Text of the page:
While it all sounds rather complex – we do this everyday as human beings with no problem at all . Human brain is amazing – way more amazing than any computer . Trying to mimic human thought processes  with computers is incredibly complex on many fronts – and that is essentially what cognitive computing tries to do . It tries to solve problems like how we do as human beings – except at a larger scale , using more data and faster . 

Most computer programs are built on deterministic (fancy for if-then-else) logic . That is a piece of cake for computers . Cognitive computing can of course reuse deterministic logic , but it primarily needs probabilistic logic ( option A has higher odds than option B type logic ) . Often times the computer might not know the exact answer at all -and then it perhaps needs to figure out what option has lowest risk . If a fellow human being can barely understand my accent, imagine how difficult it will be for a computer to understand the words that are coming out of my mouth !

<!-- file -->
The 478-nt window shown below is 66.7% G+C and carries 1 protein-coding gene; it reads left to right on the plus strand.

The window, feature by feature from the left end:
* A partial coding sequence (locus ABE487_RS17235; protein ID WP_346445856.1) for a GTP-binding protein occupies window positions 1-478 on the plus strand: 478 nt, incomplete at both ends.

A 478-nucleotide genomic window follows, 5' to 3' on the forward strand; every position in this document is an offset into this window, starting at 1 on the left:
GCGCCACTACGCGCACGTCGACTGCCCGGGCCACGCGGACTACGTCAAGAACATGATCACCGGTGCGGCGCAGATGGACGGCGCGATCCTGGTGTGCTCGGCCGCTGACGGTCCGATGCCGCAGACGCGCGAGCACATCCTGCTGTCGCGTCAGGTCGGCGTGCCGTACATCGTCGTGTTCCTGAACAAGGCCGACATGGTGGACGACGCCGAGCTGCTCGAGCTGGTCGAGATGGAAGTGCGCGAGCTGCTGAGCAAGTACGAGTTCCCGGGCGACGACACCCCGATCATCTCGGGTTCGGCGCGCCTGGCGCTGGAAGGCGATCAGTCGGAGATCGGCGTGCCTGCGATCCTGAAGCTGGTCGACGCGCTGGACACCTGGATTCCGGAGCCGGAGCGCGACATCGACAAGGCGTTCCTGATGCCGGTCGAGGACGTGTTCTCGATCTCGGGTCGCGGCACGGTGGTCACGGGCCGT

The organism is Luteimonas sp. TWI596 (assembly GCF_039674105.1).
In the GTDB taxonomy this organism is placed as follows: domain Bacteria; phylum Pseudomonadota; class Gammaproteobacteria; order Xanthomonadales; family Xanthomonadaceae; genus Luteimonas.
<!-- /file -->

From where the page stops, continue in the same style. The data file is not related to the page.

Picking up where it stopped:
Now the good news is that the smart women and men working in this field have already done quite a bit of work on making computing. More cognitive . While there are many more miles to go , what is already there can bring immediate value to customers . Siri for example is a starting point on humans talking to computers for simple questions and answers . Siri has limitations – like keeping the context between successive questions asked by a user . IBM Watson can keep context across questions and can have a more meaningful dialog with a human user. But in its current form , it will be hard for Watson to tune out noise (say my wife and I both ask a question each in parallel). But over time ( and I am positive it won’t take that long)  – those challenges will go away and technology will get more and more savvy at making computers closer to human way of thinking and solving problems .